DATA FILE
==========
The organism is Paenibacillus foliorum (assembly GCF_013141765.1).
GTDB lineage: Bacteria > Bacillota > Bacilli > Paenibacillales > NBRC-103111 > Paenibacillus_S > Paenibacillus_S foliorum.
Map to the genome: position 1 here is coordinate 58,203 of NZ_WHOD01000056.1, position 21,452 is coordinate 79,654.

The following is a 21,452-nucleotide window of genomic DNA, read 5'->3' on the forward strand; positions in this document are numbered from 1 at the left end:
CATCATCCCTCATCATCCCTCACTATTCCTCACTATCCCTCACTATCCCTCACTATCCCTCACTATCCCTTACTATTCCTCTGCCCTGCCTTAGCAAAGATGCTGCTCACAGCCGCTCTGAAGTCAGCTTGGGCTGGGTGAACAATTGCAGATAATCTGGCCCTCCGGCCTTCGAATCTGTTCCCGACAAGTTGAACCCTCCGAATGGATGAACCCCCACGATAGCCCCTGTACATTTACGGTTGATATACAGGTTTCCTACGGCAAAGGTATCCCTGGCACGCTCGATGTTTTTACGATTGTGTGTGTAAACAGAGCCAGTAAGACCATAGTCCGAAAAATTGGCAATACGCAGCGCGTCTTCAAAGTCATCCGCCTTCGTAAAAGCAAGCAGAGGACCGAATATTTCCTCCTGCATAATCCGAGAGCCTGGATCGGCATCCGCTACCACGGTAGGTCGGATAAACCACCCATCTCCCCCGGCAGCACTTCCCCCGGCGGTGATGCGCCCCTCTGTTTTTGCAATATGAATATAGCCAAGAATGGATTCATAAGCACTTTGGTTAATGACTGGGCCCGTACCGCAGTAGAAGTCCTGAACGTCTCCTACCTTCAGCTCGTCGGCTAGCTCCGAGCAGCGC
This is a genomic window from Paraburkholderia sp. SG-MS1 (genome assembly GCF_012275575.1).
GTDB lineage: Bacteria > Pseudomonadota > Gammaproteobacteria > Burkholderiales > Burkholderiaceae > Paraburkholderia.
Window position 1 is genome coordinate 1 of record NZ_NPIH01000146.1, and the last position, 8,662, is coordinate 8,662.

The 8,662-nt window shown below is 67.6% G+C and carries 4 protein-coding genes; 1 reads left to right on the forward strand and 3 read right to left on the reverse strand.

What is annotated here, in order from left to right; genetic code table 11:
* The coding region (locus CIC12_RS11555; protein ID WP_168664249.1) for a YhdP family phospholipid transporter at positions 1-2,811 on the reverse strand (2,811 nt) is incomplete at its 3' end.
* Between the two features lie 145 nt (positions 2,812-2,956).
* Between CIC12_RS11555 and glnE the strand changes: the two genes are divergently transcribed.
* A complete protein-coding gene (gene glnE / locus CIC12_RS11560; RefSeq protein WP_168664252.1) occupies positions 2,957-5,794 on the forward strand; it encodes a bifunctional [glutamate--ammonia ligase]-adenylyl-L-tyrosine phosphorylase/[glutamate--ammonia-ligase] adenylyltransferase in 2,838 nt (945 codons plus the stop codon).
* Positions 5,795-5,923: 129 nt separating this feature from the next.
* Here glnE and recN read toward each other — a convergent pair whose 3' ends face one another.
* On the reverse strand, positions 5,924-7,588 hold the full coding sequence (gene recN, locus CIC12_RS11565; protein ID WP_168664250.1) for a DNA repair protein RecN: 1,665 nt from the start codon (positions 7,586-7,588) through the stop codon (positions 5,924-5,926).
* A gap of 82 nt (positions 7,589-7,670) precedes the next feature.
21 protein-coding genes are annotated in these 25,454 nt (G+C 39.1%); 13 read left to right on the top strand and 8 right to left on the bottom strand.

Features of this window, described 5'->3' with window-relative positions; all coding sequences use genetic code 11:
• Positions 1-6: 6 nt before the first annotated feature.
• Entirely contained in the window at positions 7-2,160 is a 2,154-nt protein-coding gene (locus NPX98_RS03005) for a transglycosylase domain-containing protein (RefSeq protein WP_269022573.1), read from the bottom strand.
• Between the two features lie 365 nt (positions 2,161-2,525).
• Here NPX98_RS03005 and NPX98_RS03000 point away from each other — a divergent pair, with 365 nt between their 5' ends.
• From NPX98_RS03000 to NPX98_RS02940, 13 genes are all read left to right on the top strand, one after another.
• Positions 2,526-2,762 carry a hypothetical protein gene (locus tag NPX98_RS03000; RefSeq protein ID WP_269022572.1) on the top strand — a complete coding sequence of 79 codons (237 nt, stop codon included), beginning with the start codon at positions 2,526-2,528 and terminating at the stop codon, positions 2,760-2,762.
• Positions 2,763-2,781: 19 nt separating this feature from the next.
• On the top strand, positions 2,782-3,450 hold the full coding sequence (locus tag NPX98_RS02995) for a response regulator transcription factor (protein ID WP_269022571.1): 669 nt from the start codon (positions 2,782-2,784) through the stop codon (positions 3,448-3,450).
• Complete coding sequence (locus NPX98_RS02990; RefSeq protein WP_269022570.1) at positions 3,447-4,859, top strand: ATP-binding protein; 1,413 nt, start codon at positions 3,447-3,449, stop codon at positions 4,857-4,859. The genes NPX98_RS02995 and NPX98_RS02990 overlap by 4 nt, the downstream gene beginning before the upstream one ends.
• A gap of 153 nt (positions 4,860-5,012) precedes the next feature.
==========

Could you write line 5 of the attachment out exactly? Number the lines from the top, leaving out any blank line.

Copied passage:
CATCATCCCTCATCATCCCTCACTATTCCTCACTATCCCTCACTATCCCTCACTATCCCTCACTATCCCTTACTATTCCTCTGCCCTGCCTTAGCAAAGATGCTGCTCACAGCCGCTCTGAAGTCAGCTTGGGCTGGGTGAACAATTGCAGATAATCTGGCCCTCCGGCCTTCGAATCTGTTCCCGACAAGTTGAACCCTCCGAATGGATGAACCCCCACGATAGCCCCTGTACATTTACGGTTGATATACAGGTTTCCTACGGCAAAGGTATCCCTGGCACGCTCGATGTTTTTACGATTGTGTGTGTAAACAGAGCCAGTAAGACCATAGTCCGAAAAATTGGCAATACGCAGCGCGTCTTCAAAGTCATCCGCCTTCGTAAAAGCAAGCAGAGGACCGAATATTTCCTCCTGCATAATCCGAGAGCCTGGATCGGCATCCGCTACCACGGTAGGTCGGATAAACCACCCATCTCCCCCGGCAGCACTTCCCCCGGCGGTGATGCGCCCCTCTGTTTTTGCAATATGAATATAGCCAAGAATGGATTCATAAGCACTTTGGTTAATGACTGGGCCCGTACCGCAGTAGAAGTCCTGAACGTCTCCTACCTTCAGCTCGTCGGCTAGCTCCGAGCAGCGC